Cole's dive embodies spread of conduct unbecoming

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The Independent Football

The former Republic of Ireland international and football pundit Niall Quinn delivered on television this week a worryingly detached response to an incident in the Champions' League that saw Zinedine Zidane engineer a free-kick from which Real Madrid scored the only goal of their home tie against Juventus.

The subsequent slow-motion replays proved clearly that no contact had been made with Zidane, a fact that made the vigorous protests of Juventus understandable. When the Sky presenter, Richard Keys, pointed this out, adding that such antics should surely be beneath a player of Zidane's stature, Quinn's reaction was that diving to win free-kicks and penalties has become part of the game and very little can be done about it.

That particular bill of goods has never sold here. It has, indeed, become a convention personally to condemn behaviour that spoils the concept of sport and would not have been tolerated by past generations.

Unfortunately, the issue of histrionics in sport, especially football, grows and grows with no more than a muted response from the authorities, employers and fellow toilers in this dubious trade. People who argue that football has improved no end since action was taken against the perpetrators of pain and suffering conveniently overlook the insidious spread of conduct unbecoming to a sports performer.

Recently, the England left-back, Ashley Cole, attempted to persuade the referee, Graham Poll, that he had been fouled in the penalty area during the opening minutes of a bristling encounter between Arsenal and Manchester United at Highbury. Poll saw the incident for what it was but elected to take no action against Cole, probably on the grounds that it would have served no useful purpose. This was loose thinking on his part.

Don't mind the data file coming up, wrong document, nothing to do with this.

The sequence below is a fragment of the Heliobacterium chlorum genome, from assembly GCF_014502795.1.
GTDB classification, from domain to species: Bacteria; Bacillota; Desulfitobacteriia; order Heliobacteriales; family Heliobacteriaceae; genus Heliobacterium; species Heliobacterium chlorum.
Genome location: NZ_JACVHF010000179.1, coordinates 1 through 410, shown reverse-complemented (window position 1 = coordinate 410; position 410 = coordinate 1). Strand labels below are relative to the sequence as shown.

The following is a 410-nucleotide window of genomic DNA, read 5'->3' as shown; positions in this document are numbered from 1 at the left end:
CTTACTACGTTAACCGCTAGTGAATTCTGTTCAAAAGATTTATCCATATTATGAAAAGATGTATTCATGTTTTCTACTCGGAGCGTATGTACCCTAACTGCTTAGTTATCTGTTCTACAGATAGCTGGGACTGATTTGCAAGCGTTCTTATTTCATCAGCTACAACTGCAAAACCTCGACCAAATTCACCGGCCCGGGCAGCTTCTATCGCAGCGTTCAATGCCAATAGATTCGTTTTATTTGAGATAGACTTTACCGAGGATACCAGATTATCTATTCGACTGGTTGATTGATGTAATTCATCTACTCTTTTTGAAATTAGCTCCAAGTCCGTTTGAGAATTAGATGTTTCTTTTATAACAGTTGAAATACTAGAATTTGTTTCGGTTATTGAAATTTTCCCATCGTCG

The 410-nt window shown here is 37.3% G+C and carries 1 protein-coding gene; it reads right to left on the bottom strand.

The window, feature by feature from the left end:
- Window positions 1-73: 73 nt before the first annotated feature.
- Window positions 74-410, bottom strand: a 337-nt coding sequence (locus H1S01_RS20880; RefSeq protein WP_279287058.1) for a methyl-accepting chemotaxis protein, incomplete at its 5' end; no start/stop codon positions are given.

A sneaky conclusion, foolishly made public by Glenn Hoddle when he selected Michael Owen for England, was that apart from his prowess in front of goal Owen would improve the chances of convincing referees that sins had been committed against him. There is little angelic about past managers, but I cannot imagine that such a furtive ploy would have occurred to them.

Generally, the impression you get is that sports performers are moving further and further away from the standards of comportment set by their predecessors. In fact, the burning question today is, just how childish can they get?

Some of these thoughts were brought to mind last week at a party to celebrate the 70th birthday of the former Tottenham Hotspur and Wales winger Cliff Jones. There were a number of players from Jones's era present and, speaking euphemistically, they could all look after themselves in play. In one or two cases they sometimes got into trouble, but none would have given a moment's thought to antics that are now commonplace.

Jones himself recalled that the great Tottenham manager, Bill Nicholson, would not tolerate the hounding of officials. "Bill would come down hard on that," he said. "His argument was that we would make more mistakes than the referee and linesmen. As for diving, it never crossed my mind. The first thought in my mind was to stay on my feet. It really upsets me when I see players going to ground when they've hardly been touched."

George Cohen, once of Fulham, and a member of England's 1966 World Cup-winning team, expressed a similar point of view.

"Sometimes I came up against foreign players who went down rather too easily but in the main there was very little of what we see today. I've been asked whether it is something to do with the great number of players who have come here from abroad, a part of their football cultures. I don't know. I do know that the players of my day were brought up differently. It sounds corny, I know, but we were prepared to take knocks as well as give them and it seemed daft to go around mouthing off at opponents."

In directing match officials to come down harshly on illegal acts of dispossession, in requiring them to distinguish immediately between the accidental lunge and the intentional clatter, the football authorities have left openings that actors exploit to their advantage.

We are covering here a modern aspect of football that is beyond any discernible defence, one the Professional Footballers' Association should feel obliged to take up with its members. Surely it cannot be that football is unsure of its ability to identify the cheats and act accordingly.